Boosting Chicago explores the nature of bird's-eye views, the public face of Chicago views depicted between 1857 and 1916, and offers ideas on using these unique documents in the classroom. Bird's-eye views were popular lithographs of urban communities in the nineteenth and early twentieth century. Subjective and incomplete documents, they were artifacts of civic pride. Though little studied by scholars or used by teachers, they offer unique windows into the perceptions of residents regarding their community. Boosting Chicago suggests that views of this city consistently pictured it as a bustling, growing metropolis that acted as a hub and tied its destiny to the developing West. The article also notes that views are valuable classroom resources that bring students to the street level of learning. They can see an entire community at a specific time or walk the streets to look at specific features.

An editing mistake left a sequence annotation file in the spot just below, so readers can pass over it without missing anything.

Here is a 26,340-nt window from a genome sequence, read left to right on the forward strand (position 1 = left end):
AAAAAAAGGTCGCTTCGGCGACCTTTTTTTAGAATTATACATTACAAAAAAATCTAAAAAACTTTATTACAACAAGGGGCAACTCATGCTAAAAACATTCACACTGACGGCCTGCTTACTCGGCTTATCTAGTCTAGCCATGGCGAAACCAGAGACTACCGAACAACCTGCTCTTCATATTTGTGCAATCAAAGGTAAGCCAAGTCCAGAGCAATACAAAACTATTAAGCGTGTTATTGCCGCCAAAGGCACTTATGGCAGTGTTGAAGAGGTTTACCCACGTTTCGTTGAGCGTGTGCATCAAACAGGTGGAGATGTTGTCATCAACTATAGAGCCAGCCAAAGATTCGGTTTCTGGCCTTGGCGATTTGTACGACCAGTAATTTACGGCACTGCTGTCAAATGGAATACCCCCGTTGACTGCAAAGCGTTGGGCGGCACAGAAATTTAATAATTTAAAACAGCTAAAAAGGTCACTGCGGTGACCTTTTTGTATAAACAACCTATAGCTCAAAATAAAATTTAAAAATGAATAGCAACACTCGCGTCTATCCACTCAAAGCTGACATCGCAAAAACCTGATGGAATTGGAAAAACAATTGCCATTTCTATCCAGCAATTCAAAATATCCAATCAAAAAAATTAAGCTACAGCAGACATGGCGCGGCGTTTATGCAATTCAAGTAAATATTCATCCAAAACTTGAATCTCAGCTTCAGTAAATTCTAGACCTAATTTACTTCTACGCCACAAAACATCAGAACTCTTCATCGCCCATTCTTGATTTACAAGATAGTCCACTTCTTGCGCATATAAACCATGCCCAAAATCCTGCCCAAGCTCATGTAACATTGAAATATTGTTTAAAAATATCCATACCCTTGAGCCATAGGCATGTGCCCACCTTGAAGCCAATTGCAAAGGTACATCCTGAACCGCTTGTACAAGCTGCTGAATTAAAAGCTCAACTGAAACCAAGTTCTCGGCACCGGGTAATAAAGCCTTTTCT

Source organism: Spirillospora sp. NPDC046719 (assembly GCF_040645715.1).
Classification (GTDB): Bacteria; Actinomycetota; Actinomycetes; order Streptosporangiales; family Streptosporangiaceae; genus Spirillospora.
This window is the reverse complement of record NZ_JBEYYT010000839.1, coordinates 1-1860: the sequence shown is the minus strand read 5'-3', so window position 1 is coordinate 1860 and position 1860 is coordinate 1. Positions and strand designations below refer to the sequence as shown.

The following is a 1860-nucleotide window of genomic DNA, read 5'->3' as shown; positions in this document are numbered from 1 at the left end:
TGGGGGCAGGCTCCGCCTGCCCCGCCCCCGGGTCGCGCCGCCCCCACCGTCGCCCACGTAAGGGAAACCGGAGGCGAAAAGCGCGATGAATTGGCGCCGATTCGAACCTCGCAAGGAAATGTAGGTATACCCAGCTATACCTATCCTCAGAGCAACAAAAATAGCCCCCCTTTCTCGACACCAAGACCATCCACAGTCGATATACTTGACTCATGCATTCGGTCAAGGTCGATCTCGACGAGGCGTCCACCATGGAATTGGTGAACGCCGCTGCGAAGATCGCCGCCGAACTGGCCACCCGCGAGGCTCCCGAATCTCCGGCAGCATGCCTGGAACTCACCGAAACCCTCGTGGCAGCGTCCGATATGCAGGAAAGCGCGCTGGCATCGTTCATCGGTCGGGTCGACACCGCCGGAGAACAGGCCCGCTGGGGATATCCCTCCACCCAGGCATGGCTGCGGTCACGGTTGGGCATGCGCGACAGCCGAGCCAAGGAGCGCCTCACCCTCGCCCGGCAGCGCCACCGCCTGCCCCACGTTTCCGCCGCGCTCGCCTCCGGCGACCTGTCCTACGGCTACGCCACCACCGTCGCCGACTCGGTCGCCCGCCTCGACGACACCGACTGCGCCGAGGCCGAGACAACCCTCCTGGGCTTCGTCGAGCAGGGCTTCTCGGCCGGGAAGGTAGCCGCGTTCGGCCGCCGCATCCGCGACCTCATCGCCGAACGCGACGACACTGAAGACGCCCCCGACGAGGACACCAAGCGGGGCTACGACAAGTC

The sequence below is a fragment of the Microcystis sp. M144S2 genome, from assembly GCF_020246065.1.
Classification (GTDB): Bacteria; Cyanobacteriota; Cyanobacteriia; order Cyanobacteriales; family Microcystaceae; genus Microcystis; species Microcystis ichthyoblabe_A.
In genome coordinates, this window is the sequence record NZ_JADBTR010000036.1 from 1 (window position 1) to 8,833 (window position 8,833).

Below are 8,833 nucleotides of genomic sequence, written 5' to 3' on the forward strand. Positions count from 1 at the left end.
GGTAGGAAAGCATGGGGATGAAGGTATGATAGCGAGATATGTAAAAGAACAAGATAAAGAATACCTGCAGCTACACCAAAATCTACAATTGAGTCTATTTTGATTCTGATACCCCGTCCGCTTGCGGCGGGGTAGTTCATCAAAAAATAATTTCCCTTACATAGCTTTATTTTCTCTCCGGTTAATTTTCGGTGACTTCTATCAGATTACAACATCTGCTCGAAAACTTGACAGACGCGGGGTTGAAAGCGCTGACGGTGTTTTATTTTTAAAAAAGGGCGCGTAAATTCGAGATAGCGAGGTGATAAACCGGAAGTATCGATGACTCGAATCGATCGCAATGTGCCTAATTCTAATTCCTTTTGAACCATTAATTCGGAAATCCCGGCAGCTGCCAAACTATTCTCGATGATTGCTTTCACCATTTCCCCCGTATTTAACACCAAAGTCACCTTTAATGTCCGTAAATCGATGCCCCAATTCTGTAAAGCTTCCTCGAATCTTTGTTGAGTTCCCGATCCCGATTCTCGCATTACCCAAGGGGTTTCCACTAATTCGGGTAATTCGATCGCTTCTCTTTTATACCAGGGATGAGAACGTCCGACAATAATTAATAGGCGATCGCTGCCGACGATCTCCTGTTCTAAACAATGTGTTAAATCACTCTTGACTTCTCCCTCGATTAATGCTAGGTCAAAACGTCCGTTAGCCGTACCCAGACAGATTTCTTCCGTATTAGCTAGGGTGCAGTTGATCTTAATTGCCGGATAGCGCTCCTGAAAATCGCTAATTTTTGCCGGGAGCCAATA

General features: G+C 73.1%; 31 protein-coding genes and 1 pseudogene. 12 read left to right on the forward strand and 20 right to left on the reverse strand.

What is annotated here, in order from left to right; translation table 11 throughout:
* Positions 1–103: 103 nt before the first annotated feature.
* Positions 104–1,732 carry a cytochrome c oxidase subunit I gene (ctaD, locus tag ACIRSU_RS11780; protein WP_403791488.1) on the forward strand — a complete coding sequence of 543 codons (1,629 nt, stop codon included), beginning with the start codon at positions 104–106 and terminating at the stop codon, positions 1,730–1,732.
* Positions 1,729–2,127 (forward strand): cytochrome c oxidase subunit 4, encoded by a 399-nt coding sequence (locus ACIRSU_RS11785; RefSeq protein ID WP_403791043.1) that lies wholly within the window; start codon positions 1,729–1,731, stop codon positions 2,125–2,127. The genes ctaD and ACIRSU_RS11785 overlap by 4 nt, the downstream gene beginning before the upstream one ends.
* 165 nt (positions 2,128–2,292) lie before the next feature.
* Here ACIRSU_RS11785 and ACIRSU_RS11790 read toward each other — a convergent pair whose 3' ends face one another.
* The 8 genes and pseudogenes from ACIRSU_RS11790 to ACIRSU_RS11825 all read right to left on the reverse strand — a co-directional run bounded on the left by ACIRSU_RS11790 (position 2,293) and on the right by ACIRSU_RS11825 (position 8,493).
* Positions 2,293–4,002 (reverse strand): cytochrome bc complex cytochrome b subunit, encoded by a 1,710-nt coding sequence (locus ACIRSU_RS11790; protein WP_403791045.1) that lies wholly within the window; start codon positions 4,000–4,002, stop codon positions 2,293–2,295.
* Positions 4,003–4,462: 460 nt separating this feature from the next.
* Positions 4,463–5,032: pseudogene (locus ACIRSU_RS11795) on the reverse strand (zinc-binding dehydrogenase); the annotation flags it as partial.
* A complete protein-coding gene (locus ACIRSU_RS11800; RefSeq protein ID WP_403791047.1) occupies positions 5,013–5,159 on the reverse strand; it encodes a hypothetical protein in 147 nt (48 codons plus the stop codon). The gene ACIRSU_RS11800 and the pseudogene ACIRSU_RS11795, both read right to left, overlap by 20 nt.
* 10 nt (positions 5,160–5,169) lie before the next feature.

"Boosting Chicago: bird’s-‐eye views as maps of progress,"
The Councilor: A Journal of the Social Studies: Vol. 71
, Article 3.
Available at: http://thekeep.eiu.edu/the_councilor/vol71/iss2/3
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